Lywood, who is currently working to commercialize the breathing cushion through his company Sooothe, believes the findings highlight our innate need to touch, even if the source isn’t human or living, for that matter. “We take touch for granted,” she says. But because so many people have been deprived of it during the pandemic, she points out, “we’ll kind of rediscover how precious it is.”
Some comfort items, like the breathing pillow and weighted blankets, were designed specifically to help with stress and anxiety, while others were created to address other mental health and mental health issues. movement. The PARO robotic seal, for example, was introduced in 2003 to reduce stress, isolation and loneliness for older people with dementia. Now in its eighth iteration, the cute plush seal – which weighs six pounds and moves, makes noise and responds to human interaction just like a real animal would – has been shown to also improve things like motivation, socialization and relaxation in this population.
A study published in the Journal of the American Association of Medical Directors in 2017 examined the use of the PARO Seal in over 400 patients with dementia in long-term care facilities in Queensland, Australia. People who interacted with PARO were more verbally and visually engaged and reported experiencing more pleasure than people with dementia who received their usual care. The robotic seal also helped reduce neutral affect – a lack of facial expressions that can be common in patients with dementia – and made them less agitated. Interestingly, the study also tested a similar-looking plush toy without robotic features and found that while PARO was highly effective, the simple plush toy provided many of the same benefits.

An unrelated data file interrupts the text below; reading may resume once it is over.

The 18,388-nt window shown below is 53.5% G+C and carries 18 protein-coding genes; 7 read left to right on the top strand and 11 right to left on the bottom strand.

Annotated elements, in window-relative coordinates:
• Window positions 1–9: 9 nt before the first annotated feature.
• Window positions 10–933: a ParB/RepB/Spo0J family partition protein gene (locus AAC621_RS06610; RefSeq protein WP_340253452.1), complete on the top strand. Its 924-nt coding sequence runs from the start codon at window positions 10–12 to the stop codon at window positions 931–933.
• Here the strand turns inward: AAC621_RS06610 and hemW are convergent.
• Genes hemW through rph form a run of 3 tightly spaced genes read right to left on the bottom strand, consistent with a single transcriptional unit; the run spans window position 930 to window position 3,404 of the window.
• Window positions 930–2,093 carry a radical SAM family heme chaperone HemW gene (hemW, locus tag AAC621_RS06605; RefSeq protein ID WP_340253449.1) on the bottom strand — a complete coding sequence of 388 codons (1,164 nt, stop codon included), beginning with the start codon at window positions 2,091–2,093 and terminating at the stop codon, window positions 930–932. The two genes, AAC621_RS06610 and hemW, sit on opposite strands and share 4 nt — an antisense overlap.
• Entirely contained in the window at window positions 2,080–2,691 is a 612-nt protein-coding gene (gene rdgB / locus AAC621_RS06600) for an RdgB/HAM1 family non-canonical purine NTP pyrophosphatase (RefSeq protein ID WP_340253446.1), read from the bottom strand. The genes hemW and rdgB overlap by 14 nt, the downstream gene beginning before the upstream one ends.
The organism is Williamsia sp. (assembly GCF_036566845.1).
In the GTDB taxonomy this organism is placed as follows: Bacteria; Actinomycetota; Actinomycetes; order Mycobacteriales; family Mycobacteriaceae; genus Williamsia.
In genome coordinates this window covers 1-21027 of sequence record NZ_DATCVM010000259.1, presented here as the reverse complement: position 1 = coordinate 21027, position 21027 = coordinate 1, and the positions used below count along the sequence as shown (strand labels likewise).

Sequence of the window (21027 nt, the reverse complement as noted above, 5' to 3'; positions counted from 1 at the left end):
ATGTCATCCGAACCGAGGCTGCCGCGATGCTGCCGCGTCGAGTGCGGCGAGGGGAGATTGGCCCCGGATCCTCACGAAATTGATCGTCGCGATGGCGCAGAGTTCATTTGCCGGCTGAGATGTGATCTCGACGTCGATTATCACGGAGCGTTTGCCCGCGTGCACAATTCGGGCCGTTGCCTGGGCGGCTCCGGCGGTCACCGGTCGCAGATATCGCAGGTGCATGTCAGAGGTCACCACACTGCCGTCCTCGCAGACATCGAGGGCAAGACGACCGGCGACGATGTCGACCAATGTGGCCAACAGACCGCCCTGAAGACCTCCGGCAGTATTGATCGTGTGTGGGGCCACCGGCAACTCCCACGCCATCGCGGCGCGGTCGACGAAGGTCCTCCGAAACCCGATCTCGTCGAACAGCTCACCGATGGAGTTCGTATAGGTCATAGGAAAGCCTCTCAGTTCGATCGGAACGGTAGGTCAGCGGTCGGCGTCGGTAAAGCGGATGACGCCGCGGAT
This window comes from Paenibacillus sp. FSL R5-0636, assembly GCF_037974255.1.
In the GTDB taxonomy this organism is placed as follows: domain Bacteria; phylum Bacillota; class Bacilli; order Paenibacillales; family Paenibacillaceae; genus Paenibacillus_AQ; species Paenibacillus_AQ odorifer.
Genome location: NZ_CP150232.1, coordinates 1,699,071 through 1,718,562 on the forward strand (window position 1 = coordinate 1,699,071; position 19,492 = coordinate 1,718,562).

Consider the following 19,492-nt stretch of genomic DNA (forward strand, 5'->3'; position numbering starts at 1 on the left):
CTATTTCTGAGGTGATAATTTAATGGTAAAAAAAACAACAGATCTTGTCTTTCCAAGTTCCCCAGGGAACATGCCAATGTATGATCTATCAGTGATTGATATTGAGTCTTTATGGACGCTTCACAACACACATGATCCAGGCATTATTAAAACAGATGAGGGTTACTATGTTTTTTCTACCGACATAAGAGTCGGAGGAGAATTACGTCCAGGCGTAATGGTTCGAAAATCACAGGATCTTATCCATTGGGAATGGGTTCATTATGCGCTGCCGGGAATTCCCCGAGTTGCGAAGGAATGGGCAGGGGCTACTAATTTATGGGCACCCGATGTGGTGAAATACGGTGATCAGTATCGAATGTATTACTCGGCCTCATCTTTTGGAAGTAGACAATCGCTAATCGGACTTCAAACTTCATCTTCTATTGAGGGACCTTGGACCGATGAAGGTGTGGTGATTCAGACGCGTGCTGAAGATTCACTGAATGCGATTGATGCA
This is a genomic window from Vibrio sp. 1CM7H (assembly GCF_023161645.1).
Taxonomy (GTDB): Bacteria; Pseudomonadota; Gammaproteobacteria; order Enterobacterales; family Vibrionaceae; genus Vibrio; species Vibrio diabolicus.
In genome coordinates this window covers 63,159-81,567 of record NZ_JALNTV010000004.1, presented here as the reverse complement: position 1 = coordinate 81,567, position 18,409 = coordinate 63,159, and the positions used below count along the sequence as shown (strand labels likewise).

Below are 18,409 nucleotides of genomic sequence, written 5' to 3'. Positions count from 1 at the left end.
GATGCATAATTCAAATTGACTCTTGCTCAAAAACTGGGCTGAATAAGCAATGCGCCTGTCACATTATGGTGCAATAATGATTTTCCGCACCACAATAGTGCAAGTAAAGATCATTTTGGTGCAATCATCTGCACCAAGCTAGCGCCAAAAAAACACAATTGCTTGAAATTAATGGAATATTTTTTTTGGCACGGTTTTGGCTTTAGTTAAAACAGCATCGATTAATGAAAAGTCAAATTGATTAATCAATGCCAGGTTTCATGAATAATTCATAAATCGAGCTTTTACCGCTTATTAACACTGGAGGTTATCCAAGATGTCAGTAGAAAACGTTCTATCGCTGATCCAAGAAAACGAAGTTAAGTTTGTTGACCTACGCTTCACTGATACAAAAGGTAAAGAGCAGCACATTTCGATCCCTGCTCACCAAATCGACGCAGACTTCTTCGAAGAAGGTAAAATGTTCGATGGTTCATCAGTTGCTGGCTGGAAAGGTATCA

Sometimes advanced robotics aren’t necessary to make a person feel more comfortable. an ordinary teddy bear will do. When Marcella Johnson lost her fourth baby, George, shortly after she was born in 1999, she found herself overwhelmed with a painful sensation in her arms and chest. A week after George’s death, she visited his grave with her father, who brought her a terracotta pot filled with flowers. “The moment I had that cold, heavy pot in my arms, the pain in my heart and arms immediately disappeared. It was the first time I felt comfortable, and it was marked.
The small comfort
Soon after, Johnson was reading books about other women who had lost babies, and she noticed a surprising and unexpected trend: Many of them were looking for weighted objects to carry with them. One woman carried a five-pound sack of flour, while another carried a pineapple that weighed as much as her baby. “When I read this, I thought, If this is happening to me and it is happening to all these other women, then something should be created. She created the Comfort Cub, a four-pound weighted teddy bear designed for people across the country struggling with the loss of a baby and other forms of trauma and grief. “When you put a weighted object in your arms, it may just relieve that pain,” Johnson says.
Researchers and inventors in this relatively young field are excited about the promise of plush weighted objects. From the breathing pillow study, Haynes began researching wearable forms of sensory textiles, while Lywood began work on a soothing musical pillow.
“Designing around this sensory need for people of all ages is so valuable,” says Lywood. “I feel like we’re at the start of this journey.”